By Barbara Patterson, government relations representative, National Farmers Union
Last week, the House Appropriations Committee approved the Fiscal Year 2017 Agriculture Appropriations bill, which once again included the controversial GIPSA rider, a provision that proactively limits farmers’ basic rights and protections. Accompanying this bill was report language (this is guidance on the bill, but it has no statutory force) that advised the U.S. Department of Agriculture to exempt the boards of Research and Promotion programs, or “checkoffs,” from the provisions of the Freedom of Information Act (FOIA).
NFU has a lot of policy on checkoffs, and our members and staff have continuously worked to make sure checkoffs are farmer-driven and focused on bettering the livelihoods of U.S. family farmers and ranchers.
Recently, a number of the checkoffs have been entangled in controversy. Producers are required by law to pay into the checkoffs, and in 2005, the Supreme Court deemed checkoff speech as government speech. Now, however, some trade associations are arguing that these checkoffs are industry groups and should not be subject to the same laws as the federal government.
Because of the controversies surrounding the checkoffs – and the subsequent mistrust from the public – FOIA requests have increased. These requests are both time consuming and expensive, and the checkoff must foot the bill for the time and the work. As a result, several commodity organizations wrote to House appropriators requesting a change to USDA’s FOIA policy as it relates to the boards of the checkoffs. The letter was signed not by the checkoff boards themselves, but by their sister trade associations. For instance, the Cattlemen’s Beef Board did not request the change, but the National Cattlemen’s Beef Association, a trade association, requested the change.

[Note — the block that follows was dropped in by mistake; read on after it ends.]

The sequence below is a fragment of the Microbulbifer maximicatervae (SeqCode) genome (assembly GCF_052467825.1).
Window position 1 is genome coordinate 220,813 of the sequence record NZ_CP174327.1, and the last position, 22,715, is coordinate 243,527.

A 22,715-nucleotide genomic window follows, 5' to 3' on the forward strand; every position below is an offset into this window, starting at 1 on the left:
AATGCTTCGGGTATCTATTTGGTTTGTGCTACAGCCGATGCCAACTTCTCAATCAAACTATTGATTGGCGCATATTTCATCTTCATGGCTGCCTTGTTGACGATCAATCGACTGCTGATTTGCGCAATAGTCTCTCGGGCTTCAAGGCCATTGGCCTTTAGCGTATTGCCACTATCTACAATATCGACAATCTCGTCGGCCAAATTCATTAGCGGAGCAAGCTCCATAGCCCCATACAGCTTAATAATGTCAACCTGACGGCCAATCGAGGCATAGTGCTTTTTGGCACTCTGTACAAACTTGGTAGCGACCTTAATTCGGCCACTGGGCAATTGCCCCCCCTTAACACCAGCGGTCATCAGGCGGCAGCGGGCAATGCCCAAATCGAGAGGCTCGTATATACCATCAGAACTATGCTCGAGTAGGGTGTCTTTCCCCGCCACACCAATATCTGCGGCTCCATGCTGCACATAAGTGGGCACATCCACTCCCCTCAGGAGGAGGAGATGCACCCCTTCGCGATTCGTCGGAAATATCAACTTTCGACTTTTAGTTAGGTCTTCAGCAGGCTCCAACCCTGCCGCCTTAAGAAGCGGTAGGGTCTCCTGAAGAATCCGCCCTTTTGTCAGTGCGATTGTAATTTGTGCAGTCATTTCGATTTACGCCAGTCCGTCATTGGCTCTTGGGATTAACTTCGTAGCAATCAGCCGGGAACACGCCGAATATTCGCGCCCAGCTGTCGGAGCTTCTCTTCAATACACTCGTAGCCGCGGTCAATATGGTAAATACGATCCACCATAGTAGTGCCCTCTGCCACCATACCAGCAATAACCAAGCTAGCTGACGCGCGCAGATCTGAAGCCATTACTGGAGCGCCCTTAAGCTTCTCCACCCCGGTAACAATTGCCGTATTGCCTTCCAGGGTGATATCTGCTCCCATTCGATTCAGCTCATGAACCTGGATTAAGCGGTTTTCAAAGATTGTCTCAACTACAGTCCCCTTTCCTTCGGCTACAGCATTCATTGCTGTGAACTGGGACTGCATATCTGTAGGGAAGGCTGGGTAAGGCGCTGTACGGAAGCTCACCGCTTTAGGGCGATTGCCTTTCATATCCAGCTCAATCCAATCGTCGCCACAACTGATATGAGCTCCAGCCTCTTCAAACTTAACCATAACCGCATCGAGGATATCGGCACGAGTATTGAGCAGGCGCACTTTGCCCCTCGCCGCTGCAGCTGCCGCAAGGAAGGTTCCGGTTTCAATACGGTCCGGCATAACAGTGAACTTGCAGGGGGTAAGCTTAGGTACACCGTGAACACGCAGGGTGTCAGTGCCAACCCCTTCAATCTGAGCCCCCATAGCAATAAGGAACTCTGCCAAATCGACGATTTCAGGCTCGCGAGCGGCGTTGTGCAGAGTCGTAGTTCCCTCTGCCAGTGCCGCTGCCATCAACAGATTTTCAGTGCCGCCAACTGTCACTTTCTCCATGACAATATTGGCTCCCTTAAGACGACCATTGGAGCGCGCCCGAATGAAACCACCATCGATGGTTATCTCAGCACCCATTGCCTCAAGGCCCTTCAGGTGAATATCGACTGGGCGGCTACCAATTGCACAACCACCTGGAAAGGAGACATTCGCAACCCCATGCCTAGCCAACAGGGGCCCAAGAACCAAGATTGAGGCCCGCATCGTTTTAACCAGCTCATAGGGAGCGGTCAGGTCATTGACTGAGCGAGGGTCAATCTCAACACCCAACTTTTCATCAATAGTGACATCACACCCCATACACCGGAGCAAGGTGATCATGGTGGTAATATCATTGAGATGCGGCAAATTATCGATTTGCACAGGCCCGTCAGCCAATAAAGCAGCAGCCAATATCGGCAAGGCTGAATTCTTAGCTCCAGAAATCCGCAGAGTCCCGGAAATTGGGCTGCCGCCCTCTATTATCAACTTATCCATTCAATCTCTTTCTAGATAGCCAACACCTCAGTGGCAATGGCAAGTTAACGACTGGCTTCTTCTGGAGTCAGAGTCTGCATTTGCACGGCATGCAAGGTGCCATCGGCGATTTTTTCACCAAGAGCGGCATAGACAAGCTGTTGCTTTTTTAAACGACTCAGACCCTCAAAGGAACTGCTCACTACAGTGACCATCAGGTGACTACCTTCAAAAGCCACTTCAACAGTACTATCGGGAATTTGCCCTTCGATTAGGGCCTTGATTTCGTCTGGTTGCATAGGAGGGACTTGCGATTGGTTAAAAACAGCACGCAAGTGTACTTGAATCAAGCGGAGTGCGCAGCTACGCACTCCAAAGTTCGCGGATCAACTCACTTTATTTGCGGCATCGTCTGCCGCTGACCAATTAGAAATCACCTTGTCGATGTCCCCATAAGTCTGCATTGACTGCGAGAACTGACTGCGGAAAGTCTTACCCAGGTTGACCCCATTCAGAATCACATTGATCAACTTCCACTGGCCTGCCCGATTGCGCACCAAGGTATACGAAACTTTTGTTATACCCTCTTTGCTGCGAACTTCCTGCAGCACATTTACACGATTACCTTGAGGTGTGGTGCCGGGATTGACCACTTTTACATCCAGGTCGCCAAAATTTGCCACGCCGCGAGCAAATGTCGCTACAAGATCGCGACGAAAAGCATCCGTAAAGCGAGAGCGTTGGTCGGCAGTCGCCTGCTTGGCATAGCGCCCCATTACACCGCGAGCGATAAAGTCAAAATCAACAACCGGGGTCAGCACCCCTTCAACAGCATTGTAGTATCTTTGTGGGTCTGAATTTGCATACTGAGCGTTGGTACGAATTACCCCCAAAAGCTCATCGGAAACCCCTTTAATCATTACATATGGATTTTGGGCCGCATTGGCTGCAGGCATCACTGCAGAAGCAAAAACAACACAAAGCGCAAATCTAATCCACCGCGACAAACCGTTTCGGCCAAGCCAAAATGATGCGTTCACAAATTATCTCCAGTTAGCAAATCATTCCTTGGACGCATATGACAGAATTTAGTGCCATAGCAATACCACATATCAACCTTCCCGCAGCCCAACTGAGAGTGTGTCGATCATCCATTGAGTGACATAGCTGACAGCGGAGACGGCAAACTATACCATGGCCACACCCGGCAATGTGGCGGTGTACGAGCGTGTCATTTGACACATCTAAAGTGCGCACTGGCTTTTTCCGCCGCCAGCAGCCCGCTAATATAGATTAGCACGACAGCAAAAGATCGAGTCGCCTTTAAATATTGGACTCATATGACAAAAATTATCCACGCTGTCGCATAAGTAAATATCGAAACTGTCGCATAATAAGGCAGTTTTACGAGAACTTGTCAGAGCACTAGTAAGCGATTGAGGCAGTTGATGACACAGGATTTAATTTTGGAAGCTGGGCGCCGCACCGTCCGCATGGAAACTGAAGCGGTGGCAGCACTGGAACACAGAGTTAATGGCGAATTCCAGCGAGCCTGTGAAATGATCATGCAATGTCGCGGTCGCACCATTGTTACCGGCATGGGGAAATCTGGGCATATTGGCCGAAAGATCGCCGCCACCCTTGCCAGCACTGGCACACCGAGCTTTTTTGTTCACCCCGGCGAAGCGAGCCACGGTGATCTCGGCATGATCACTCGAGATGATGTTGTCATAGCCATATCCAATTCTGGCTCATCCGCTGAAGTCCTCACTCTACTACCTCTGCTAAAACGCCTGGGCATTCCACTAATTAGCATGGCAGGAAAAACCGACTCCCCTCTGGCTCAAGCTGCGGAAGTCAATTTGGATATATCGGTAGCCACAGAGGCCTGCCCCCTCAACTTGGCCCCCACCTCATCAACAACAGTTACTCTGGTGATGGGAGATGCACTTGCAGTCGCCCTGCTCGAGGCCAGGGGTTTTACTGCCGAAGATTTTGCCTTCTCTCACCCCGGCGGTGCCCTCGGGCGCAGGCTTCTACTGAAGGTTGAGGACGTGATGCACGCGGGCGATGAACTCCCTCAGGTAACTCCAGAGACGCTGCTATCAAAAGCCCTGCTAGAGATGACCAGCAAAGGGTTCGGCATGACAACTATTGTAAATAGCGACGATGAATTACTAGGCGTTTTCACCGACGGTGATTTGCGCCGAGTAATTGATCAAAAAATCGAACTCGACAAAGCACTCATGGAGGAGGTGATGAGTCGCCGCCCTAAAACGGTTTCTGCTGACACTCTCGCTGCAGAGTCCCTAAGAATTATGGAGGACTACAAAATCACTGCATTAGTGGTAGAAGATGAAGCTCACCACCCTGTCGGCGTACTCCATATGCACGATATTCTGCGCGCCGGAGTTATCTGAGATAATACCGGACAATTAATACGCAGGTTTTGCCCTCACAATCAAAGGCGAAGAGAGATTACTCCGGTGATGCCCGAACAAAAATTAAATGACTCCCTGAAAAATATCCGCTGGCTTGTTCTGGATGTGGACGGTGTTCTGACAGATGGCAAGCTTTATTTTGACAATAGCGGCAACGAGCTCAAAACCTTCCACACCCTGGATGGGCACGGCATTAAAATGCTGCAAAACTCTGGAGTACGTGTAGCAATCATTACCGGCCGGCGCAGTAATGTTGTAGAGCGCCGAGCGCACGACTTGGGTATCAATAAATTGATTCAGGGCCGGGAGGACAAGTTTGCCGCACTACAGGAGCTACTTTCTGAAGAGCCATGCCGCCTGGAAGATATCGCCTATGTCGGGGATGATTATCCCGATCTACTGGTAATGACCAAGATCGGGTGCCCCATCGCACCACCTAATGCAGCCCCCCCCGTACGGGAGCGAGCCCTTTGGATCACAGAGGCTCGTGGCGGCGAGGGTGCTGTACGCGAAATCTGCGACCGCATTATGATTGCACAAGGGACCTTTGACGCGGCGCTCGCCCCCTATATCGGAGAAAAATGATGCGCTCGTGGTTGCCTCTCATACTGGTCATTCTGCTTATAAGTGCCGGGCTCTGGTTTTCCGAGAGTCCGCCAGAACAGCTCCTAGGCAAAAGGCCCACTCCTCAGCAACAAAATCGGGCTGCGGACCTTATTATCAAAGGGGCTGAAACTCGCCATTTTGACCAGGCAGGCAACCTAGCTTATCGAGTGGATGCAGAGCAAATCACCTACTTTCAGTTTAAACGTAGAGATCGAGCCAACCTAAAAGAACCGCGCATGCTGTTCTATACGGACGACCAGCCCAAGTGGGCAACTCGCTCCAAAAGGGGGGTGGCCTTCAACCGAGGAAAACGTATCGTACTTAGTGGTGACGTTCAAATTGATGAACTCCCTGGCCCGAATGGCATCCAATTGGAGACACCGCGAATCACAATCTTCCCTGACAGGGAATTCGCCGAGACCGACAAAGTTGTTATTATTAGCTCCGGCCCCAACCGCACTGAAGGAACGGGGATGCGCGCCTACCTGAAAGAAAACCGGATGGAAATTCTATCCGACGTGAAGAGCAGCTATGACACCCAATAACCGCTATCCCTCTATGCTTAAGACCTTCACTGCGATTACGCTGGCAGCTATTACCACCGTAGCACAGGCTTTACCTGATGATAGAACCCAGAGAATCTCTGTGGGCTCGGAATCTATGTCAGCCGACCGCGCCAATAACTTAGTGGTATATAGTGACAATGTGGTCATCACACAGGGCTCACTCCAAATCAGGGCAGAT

NFU strongly opposes the blurred lines between the commodity trade associations and the checkoff boards. Our policy states that mandatory producer assessments should not go to organizations that engage in lobbying, and no contracts should be awarded to organizations that carry out political or lobbying activities.
FOIA is a central pillar of transparency in our democracy. It provides for an open government where citizens can request records from federal agencies – with some exemptions for national security, law enforcement and personal privacy.
Consumers are demanding more and more information about their food. They want to know how their food was grown and the research behind it. When checkoffs demand to be exempt from FOIA, it looks like producers have something to hide from consumers, and that’s a bad message to send. Checkoffs should be open and transparent about how their producer assessments are allocated, and they should work to rebuild trust with the public.
In a letter sent to the House and Senate today, NFU outlined our opposition to the report language:
“To prohibit the use of Freedom of Information Act (FOIA) requests with Research and Promotion boards would suggest that we, as producers, have something to hide. That is a troubling message in the areas of research and promotion, and is a particularly bad message to consumers about their food.”
Take a look at the letter NFU sent today, and let your members of Congress know that this language is not in the best interest of family farmers, ranchers or consumers.